Date of Award

4-1991

Degree Name

Master of Science

Department

Occupational Therapy

First Advisor

Dr. David L. Nelson

Second Advisor

Dr. Doris A. Smith

Third Advisor

Dr. Cindee Peterson

Access Setting

Masters Thesis-Open Access

Abstract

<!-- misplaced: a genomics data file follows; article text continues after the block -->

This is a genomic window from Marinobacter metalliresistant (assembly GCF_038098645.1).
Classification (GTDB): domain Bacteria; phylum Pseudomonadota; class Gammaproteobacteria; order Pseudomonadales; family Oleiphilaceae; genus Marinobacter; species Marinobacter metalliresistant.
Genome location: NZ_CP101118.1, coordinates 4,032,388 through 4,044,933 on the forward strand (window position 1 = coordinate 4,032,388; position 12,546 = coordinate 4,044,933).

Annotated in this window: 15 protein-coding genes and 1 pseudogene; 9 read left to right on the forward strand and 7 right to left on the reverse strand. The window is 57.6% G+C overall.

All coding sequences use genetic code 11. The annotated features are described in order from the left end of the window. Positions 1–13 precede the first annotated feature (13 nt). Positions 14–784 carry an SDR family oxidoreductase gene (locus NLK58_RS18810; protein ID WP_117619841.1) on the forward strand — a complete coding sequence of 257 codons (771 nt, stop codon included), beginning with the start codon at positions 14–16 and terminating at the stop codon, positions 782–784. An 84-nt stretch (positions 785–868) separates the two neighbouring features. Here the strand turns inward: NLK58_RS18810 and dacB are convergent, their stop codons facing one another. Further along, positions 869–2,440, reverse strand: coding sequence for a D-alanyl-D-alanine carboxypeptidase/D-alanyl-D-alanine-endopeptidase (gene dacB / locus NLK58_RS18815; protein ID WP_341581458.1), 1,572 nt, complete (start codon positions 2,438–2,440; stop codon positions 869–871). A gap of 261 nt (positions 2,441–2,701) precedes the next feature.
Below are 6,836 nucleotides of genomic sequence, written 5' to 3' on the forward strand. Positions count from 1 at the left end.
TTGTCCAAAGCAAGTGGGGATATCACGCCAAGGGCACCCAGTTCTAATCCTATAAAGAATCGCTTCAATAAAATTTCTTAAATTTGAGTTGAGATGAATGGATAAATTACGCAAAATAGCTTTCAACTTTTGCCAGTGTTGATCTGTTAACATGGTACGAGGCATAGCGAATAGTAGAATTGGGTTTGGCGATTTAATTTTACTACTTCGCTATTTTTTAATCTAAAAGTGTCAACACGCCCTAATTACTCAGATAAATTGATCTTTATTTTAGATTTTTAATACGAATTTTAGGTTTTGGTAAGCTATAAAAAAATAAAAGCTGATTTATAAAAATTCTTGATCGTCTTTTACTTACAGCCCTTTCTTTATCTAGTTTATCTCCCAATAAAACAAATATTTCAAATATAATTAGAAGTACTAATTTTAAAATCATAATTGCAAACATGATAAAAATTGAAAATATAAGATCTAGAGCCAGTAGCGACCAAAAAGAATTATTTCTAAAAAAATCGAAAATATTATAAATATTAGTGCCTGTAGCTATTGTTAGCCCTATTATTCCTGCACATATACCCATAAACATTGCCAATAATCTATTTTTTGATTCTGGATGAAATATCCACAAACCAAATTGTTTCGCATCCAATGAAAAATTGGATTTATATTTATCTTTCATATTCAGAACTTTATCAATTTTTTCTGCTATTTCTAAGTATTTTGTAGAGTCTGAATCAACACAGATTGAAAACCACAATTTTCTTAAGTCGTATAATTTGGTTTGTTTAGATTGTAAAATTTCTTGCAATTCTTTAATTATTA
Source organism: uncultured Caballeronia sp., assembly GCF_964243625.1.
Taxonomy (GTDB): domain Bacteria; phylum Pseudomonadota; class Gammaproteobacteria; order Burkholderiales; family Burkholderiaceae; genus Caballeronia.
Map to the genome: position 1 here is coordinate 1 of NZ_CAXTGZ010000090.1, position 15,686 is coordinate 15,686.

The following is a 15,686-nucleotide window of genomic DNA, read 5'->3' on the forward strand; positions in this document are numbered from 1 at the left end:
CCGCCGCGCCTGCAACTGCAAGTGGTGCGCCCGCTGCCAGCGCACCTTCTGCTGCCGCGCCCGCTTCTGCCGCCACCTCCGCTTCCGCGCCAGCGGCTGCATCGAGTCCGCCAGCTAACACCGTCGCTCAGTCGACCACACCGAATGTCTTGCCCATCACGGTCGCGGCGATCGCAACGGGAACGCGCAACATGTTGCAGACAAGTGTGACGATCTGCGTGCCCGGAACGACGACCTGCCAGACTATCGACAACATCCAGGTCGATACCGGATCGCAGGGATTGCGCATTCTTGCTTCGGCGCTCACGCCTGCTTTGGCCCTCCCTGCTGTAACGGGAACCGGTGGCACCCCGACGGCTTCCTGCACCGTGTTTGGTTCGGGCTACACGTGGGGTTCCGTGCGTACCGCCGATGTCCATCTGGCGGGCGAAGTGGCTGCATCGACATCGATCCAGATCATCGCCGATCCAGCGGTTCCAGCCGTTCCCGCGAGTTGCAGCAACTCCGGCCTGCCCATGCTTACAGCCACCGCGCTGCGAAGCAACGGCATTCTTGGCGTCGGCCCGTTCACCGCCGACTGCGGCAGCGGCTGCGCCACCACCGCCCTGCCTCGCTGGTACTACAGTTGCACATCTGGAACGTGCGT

Adding purpose to daily occupation in order to promote performance is a basic premise of occupational therapy. This study investigated the hypothesis that in individuals with hemiplegia, two added-purpose occupations would elicit more exercise repetitions than a rote exercise occupation. In a counterbalanced order, twenty-one hemiplegic patients aged 51 to 78 experienced all three conditions of a dynamic standing balance exercise involving bending down, reaching , standing up, and extending the arm. One condition of added purposes involved materials (small balls and a target); another prompted imagery of those materials; the third involved the same physical exercise without added purpose. A one-way ANOVA for related measures indicated that the subjects performed significantly differently among the three occupations (p <.001). A Tukey test revealed that the subjects did significantly more exercise repetitions in the added-materials occupation and in the imagery-based occupation than in the rote exercise occupation (p <.05). This study demonstrates how added purpose can enhance motor performance in individuals with hemiplegia.

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